Simon Kuznets Lecture Series
Nobel Laureate, Simon Kuznets
Simon Kuznets Lecture Series
1987: Angus Deaton, Princeton University, “Household Behavior in Developing Countries.” Published as an Economic Growth Center working paper.
1988: Amartya Sen, Harvard University, “Inequality Reexamined.” Published asInequality Reexamined, Harvard University Press, 1992.
1989: Jeffrey G. Williamson, Harvard University, “Inequality and Modern Economic Growth: What Does History Tell Us?” Published as Inequality, Poverty, and History, Basil Blackwell, 1990.
1990: Anne O. Krueger, Duke University, “Economic Policy Reform.” Published asEconomic Policy Reform in Developing Countries, Blackwell Publishers, 1992.
1991: Mark Rosenzweig, University of Pennsylvania, “Agricultural Risk and Economic Development.”
1992: Robert W. Fogel, University of Chicago, “Egalitarianism: The Economic Revolution of the Twentieth Century.”
1993: Michael Bruno, Hebrew University, “Short-Term Adjustment and Long-Run Growth: An Integrated View.
1994 (April): Nicholas Stern, London School of Economics and the European Bank for Reconstruction and Development, “The Role of the State in Economic Development.”
1994 (November): Dale W. Jorgenson, Harvard University, “Investment and Economic Growth.” Incorporated into Productivity, two volumes published by MIT Press, 1995.
1996: Robert E. Lucas, Jr., University of Chicago, “Industrial Revolution: Past and Present.”
1997: Zvi Griliches, Harvard University, “The Discovery of the Residual.”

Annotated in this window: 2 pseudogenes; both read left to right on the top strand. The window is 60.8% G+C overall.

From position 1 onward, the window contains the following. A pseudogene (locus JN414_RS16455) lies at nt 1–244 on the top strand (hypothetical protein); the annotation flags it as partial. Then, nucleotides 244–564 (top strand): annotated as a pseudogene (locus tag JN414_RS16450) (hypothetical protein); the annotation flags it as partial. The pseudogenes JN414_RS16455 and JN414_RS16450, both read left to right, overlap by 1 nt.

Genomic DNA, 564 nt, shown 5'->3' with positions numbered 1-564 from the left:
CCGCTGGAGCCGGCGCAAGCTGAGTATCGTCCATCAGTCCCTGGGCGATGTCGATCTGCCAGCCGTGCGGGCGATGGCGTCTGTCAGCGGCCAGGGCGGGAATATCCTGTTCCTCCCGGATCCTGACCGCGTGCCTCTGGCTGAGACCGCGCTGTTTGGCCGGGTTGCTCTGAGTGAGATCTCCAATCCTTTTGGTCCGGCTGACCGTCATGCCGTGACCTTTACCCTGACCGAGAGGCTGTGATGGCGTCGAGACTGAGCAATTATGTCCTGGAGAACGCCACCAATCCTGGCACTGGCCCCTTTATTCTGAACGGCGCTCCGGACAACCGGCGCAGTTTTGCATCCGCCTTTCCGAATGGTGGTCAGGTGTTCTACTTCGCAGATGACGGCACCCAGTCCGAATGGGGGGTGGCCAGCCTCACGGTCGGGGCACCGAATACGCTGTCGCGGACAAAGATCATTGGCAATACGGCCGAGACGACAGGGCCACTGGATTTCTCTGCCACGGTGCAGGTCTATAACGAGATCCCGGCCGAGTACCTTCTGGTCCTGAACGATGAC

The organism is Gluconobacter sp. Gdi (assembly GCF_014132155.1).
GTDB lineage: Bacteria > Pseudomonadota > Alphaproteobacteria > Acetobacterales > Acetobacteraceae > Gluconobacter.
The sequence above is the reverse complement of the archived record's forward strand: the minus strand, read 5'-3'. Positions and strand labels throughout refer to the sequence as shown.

1998: Angus Maddison, University of Groningen, “Economic Growth Since 1500 A.D.: Problems of Measurement, Interpretation and Explanation.”
2000 (March): Arnold C. Harberger, UCLA, “The Anatomy of Growth.”
2000 (October): Stanley Fischer, International Monetary Fund, “The International Financial System: Crises and Reform.”
2001: Joel Mokyr, Northwestern University, “The Industrial Revolution: The Continuing Paradox.”
2003: Philippe Aghion, Harvard University and University College, London, “Institutional Change and Economic Growth.”
2004: Abhijit Banerjee, MIT, “Inequality, Growth and Trade Policy.”
2005: Robert Townsend, University of Chicago, “The Thai Economy: Growth, Inequality, and the Evaluation of Financial Systems.”
2006: Timothy Besley, London School of Economics, “Political Economy in Development.” (Individual lectures were “The Institutional Basis of Effective Government,” “Effective Government and Development,” and “Case Studies”).
2009: Oded Galor, Brown University, “Unified Growth Theory and Comparative Economic Development.”
2010: Robert Allen, Oxford University, “Why Was the Industrial Revolution British?”
2011: Justin Yifu Lin, The World Bank, “New Structural Economics: A Framework for Rethinking Development.”
2013: Daron Acemoglu, MIT, “Innovation, Reallocation, and Growth.”
2014: Elhanan Helpman, Harvard University, “Trade and Inequality.”
2015: Andrei Shleifer, Harvard University, “Educated Entrepreneurs.”
2016: James Robinson, University of Chicago, “Paths of State Building.”
2017: Pete Klenow, Stanford University, “Firms and Growth.”
2018: Michael Kremer, Harvard University, “Public Health Investments, Meta-analysis, and Public Policy: The Case of Deworming”
2019: Richard Rogerson, Princeton University, “Structural Change and Growth”
2020: Pinelopi Koujianou Goldberg, Yale University, World Bank Group